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Ancient Mesopotamia
Mesopotamia
Assyria Nineveh
Arslan Tash Til Barsip
Iran Palace of Darius
Phoenicia Arabia Palmyra
Syrian coast
Ougarit Byblos




 
Cylinder Seals
and Stamps from Susa.
 
 
AO 29433, etc.
 
 
Sully room 12a
showcase 1


 
 
These small cylinders and rings from the Achaemenid era illustrate the texts of Esther (1:19; 8:8) and the inviolable nature of the law of the Medes and Persians: “For a writing that is written in the king’s name and sealed with the king’s signet ring it is not possible to undo” A237
 
Note Cylinder Seal (AO 29433): royal hero beneath the winged globe of Ahura Mazda; the Stamp: royal worship (AOD 127), where the god in Persian attire appears in the winged globe; and Cylinder Seal (AO 22359), scene of worship before the queen or goddess Anahita.
 
 
“For a writing that is written in the king’s name and sealed with the king’s signet ring it is
not possible to undo.”
 
When the decree of Cyrus was found some 18 years after it was issued, King Darius thereby acknowledged the legality of the position of the Jews regarding the building of the temple. - Ezra 6:1-12.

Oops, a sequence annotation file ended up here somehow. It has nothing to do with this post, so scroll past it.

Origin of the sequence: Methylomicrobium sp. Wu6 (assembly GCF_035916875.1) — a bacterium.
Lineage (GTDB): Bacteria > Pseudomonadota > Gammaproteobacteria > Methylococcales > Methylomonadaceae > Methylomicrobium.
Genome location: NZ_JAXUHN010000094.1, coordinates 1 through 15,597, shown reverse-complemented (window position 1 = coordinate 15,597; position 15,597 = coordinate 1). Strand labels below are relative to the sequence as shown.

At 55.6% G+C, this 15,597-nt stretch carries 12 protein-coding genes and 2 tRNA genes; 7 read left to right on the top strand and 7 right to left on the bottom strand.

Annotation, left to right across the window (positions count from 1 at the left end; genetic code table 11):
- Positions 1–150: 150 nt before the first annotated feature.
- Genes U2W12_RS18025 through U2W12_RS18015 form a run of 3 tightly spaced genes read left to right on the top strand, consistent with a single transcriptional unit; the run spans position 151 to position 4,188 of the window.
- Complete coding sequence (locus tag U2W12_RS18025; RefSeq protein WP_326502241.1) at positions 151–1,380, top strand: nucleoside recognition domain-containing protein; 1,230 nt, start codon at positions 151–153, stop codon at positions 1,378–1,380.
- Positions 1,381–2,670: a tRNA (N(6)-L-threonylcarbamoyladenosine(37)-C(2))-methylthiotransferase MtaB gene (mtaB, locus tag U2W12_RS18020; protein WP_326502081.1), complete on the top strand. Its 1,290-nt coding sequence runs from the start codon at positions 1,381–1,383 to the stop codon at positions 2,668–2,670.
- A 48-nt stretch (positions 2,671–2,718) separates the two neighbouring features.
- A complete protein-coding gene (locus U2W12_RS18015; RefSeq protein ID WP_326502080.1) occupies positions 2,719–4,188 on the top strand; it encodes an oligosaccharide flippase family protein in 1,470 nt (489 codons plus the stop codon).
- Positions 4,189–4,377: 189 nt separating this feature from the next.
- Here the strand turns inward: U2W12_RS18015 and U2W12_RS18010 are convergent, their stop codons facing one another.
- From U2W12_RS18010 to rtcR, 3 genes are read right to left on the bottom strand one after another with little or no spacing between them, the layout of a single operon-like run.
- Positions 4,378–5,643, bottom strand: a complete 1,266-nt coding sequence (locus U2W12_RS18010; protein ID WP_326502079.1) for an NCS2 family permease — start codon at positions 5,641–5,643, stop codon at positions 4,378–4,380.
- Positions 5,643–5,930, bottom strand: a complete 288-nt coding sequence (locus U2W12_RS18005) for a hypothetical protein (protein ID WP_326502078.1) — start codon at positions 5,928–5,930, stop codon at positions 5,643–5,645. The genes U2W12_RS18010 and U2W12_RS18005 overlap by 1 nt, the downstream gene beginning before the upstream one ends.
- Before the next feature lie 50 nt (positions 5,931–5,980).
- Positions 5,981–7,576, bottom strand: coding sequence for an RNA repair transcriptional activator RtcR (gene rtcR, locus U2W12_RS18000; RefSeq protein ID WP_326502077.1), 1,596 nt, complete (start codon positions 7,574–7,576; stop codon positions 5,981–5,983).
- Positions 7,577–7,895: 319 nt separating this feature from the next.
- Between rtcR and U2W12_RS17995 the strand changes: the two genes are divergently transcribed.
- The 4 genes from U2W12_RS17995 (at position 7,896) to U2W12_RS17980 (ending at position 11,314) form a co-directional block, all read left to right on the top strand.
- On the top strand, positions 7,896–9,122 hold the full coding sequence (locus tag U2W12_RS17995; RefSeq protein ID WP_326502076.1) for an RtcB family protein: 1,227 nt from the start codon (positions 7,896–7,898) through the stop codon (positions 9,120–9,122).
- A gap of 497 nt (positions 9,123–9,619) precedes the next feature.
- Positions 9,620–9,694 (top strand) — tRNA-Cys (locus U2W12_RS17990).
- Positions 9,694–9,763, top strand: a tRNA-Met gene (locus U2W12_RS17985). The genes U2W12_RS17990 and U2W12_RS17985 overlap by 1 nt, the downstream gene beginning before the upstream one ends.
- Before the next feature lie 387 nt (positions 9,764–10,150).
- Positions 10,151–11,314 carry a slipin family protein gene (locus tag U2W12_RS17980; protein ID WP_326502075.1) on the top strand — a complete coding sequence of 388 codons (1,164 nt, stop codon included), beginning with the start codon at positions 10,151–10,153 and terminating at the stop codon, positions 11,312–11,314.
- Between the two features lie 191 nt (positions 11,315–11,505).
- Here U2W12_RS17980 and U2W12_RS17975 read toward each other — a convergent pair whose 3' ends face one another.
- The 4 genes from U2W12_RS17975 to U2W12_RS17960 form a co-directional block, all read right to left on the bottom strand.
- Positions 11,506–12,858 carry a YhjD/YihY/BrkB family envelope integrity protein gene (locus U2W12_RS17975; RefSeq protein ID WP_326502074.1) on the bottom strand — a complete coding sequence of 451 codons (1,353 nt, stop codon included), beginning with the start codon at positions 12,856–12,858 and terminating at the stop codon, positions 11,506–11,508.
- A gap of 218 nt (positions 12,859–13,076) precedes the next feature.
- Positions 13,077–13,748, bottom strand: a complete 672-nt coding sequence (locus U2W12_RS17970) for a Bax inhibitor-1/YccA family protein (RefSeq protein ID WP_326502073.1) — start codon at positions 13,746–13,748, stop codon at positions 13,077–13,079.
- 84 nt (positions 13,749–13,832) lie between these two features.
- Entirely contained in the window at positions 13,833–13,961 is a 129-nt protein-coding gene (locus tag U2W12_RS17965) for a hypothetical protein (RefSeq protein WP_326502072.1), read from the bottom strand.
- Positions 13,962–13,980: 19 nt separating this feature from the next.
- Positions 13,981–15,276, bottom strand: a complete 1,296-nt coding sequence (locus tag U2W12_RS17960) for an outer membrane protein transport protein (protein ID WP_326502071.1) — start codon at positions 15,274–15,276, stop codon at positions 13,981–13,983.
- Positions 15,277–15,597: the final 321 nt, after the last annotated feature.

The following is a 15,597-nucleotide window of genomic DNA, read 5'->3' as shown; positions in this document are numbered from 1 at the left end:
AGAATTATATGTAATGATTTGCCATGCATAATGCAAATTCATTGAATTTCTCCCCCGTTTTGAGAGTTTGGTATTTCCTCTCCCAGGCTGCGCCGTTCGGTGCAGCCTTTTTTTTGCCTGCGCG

Sphinxes Confronted
with Winged Globe
 
Sb 3324-25

 
These panels show animals,
Winged Bull, Griffon and Lion, appearing above them occasionally is the emblem of Ahura Mazda (a winged disc), the main deity
of Zoroastrianism to whom the inscriptions of Persian monarchs make constant reference
from the time of Darius I
onwards.  A241
 
One of the characteristics of Zoroastrianism is dualism,
the belief in two independent
divine beings. This god was thought to be the creator of all things good. He was perhaps part
  of a triad, made up also of Mithra
and Anahita (goddess of water and fertility).
 
A number of scholars have linked Anahita with the Babylonian goddess Ishtar.
 
 
E. James comments as follows:
 
“She was worshipped as
‘the Great Goddess whose
name is the Lady’, the ‘all-powerful immaculate one’,
purifying ‘the seed of males [...]
 
She was, in fact, the Iranian counterpart of the Syrian goddess Anat, the Babylonian goddess Inanna-Ishtar and the Greek goddess Aphrodite.” E. James, The Cult of the Mother-Goddess.

 





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